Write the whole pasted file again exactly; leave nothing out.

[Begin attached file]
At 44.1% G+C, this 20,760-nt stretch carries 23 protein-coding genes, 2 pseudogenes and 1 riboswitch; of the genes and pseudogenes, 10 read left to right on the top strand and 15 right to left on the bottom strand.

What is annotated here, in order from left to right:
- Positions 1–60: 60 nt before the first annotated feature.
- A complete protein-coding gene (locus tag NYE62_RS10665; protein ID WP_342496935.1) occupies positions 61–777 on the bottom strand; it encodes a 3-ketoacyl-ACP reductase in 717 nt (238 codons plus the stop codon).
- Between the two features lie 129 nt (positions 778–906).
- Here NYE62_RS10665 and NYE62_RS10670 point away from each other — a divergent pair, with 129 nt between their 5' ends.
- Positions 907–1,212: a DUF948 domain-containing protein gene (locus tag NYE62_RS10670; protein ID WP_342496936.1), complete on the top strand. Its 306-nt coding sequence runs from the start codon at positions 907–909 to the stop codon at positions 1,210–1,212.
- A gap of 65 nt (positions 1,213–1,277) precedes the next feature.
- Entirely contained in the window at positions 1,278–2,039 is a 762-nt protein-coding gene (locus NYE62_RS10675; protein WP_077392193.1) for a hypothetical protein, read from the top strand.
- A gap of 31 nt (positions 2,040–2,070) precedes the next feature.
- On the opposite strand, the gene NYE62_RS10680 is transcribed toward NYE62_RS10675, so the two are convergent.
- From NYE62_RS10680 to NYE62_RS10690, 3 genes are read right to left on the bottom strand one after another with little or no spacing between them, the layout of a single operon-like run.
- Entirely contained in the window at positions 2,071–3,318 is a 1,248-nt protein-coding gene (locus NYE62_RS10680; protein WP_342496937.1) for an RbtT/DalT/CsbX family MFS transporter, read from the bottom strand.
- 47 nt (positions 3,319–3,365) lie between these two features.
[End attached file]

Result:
At 44.1% G+C, this 20,760-nt stretch carries 23 protein-coding genes, 2 pseudogenes and 1 riboswitch; of the genes and pseudogenes, 10 read left to right on the top strand and 15 right to left on the bottom strand.

What is annotated here, in order from left to right:
- Positions 1–60: 60 nt before the first annotated feature.
- A complete protein-coding gene (locus tag NYE62_RS10665; protein ID WP_342496935.1) occupies positions 61–777 on the bottom strand; it encodes a 3-ketoacyl-ACP reductase in 717 nt (238 codons plus the stop codon).
- Between the two features lie 129 nt (positions 778–906).
- Here NYE62_RS10665 and NYE62_RS10670 point away from each other — a divergent pair, with 129 nt between their 5' ends.
- Positions 907–1,212: a DUF948 domain-containing protein gene (locus tag NYE62_RS10670; protein ID WP_342496936.1), complete on the top strand. Its 306-nt coding sequence runs from the start codon at positions 907–909 to the stop codon at positions 1,210–1,212.
- A gap of 65 nt (positions 1,213–1,277) precedes the next feature.
- Entirely contained in the window at positions 1,278–2,039 is a 762-nt protein-coding gene (locus NYE62_RS10675; protein WP_077392193.1) for a hypothetical protein, read from the top strand.
- A gap of 31 nt (positions 2,040–2,070) precedes the next feature.
- On the opposite strand, the gene NYE62_RS10680 is transcribed toward NYE62_RS10675, so the two are convergent.
- From NYE62_RS10680 to NYE62_RS10690, 3 genes are read right to left on the bottom strand one after another with little or no spacing between them, the layout of a single operon-like run.
- Entirely contained in the window at positions 2,071–3,318 is a 1,248-nt protein-coding gene (locus NYE62_RS10680; protein WP_342496937.1) for an RbtT/DalT/CsbX family MFS transporter, read from the bottom strand.
- 47 nt (positions 3,319–3,365) lie between these two features.